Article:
Union of Fact – what is it and what are the rights

For unmarried couples to benefit from the rights enshrined in our legal system, unmarried couples must be proven

How many of us have been faced with this question: what would be better, getting married or living in a de facto union?

If what underlies a relationship between two people who want to start a family are the feelings they have for each other, then why should they have to get married and not simply live in a de facto union?

For a conscious choice, define, in general terms, what is the de facto union. A de facto union exists when two people have lived together for more than two years in conditions similar to those of married people, that is, they live in the same house, form a couple and share life together.

In order for the unmarried couple to benefit from the rights enshrined in our legal system, the unmarried partner must be proven. One of the ways to do this is through a declaration issued by the competent Parish Council, accompanied by a declaration by both members of the de facto union, under a commitment of honor, that they have been living in a de facto union for more than two years and by certificates of the birth registration of each of them.

Once de facto union has been proven, our legal system enshrines some rights, of which the following stand out: jointly submitting the IRS declaration, benefiting from the same rights as married people; social protection in the event of the beneficiary's death; benefits for death resulting from an accident at work or occupational disease; blood price pension and for exceptional and relevant services provided to the country; and benefit from the same rules that apply to married people with regard to vacations, holidays, absences and leaves.

For example, if they work at the same company, they are entitled to vacation at the same time or, for another example, if one person becomes ill, the other is entitled to miss work to provide assistance. In addition, they benefit from the protection of the home where they live in a de facto union.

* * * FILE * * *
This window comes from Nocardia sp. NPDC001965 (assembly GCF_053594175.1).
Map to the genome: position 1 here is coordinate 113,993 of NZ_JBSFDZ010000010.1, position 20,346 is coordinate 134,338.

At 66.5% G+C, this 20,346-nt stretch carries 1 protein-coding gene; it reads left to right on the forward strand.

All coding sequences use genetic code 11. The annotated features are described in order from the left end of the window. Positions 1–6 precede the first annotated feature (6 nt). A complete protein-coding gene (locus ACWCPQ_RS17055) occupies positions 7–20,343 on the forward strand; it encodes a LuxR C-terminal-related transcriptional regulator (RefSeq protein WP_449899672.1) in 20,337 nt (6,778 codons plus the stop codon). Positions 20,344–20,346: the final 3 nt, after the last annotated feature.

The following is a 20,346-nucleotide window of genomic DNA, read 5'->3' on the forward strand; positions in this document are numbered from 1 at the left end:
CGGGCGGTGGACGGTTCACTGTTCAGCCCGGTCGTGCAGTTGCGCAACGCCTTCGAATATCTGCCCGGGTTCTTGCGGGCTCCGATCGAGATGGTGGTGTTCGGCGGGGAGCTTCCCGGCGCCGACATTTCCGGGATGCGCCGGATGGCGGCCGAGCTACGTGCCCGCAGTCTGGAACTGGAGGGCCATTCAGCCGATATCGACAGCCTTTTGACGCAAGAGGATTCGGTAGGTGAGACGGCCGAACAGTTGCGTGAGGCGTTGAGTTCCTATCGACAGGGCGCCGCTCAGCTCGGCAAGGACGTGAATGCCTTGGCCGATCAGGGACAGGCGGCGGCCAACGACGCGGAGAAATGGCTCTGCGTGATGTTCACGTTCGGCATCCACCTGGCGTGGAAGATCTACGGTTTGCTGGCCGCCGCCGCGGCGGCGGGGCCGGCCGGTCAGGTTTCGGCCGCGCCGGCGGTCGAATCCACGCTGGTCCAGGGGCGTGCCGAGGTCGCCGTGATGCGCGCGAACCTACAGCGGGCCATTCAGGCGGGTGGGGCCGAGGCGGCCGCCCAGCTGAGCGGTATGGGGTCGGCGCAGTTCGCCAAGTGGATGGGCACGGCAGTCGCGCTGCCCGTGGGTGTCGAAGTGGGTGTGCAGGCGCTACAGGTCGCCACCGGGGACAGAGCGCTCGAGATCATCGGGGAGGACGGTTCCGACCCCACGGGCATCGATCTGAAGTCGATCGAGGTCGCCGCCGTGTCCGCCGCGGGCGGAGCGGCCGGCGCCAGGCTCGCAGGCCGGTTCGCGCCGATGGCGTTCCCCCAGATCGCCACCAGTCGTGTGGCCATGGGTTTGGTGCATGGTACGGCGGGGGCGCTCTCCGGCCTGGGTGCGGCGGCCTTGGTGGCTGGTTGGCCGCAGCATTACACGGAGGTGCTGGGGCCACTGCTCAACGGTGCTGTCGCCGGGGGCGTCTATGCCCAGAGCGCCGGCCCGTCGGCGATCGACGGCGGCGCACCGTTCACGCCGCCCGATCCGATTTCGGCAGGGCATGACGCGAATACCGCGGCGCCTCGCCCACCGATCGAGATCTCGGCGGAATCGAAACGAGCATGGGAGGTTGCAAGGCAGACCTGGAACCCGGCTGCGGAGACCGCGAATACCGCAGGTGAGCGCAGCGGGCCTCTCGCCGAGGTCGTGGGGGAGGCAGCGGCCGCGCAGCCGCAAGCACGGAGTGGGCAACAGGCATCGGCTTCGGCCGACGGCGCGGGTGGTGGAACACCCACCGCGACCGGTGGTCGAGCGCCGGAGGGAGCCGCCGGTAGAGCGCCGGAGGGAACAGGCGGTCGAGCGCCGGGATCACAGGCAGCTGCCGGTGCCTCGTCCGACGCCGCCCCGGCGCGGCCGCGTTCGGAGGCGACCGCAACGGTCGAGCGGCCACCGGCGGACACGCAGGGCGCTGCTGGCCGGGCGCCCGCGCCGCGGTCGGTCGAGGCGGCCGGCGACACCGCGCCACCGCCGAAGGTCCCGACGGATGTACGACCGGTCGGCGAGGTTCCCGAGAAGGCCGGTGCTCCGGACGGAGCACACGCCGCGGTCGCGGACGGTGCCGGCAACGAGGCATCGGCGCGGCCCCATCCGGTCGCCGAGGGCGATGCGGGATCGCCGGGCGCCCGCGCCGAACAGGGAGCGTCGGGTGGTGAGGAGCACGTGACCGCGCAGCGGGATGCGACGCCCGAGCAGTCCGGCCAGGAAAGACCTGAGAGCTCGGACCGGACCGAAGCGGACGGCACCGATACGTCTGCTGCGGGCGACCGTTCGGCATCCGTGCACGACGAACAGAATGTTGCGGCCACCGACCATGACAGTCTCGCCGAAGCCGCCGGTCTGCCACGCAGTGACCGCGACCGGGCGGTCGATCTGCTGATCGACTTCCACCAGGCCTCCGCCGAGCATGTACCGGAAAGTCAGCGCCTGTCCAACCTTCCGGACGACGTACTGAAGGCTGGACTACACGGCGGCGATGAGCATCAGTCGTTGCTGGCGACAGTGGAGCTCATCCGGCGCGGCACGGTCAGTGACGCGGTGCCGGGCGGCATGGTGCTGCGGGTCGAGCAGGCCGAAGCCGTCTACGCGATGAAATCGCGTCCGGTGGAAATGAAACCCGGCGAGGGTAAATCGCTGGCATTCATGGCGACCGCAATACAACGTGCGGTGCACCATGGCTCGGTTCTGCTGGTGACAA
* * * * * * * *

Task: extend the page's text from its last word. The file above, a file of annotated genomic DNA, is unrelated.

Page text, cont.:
In the event of the death of the de facto union member who owns the family home and its contents, the surviving member may remain, free of charge, in the property for a period of five years, as the holder of a Real Right to Housing and a Right of Filling Usage.

However, it is good to remember that the Real Right of Housing is not granted to the surviving member if he has his own house in the municipality area of ​​the family home.

If the de facto union was initiated more than five years ago, before the death of one of the members, the Real Right of Housing and the Right to Use Contents are granted for a period equal to the duration of the union. When the term expires, the surviving member also has the right to remain in the property as a lessee, under general market conditions.

In case of alienation of the property and while living in it, the surviving member has the right of preference. If the family home is rented and if the tenant is the deceased member, the Tenancy Right passes to the surviving member.

Still regarding the rights listed on the family home, it should be noted that they expire if the interested party does not live in the house for more than one year, unless it is due to force majeure.

The right to adoption is recognized for all persons living in a de facto union.

Finally, it is necessary to mention when the dissolution of the de facto union occurs. This dissolves with the death, express will or marriage of one of the members.

If you live in a de facto union and need to assert your rights, contact a Solicitor.


Author: Natércia Reiga is a solicitor and enforcement agent

Note: Article published under the partnership between the Sul Informação and the Order of Solicitors and Enforcement Agents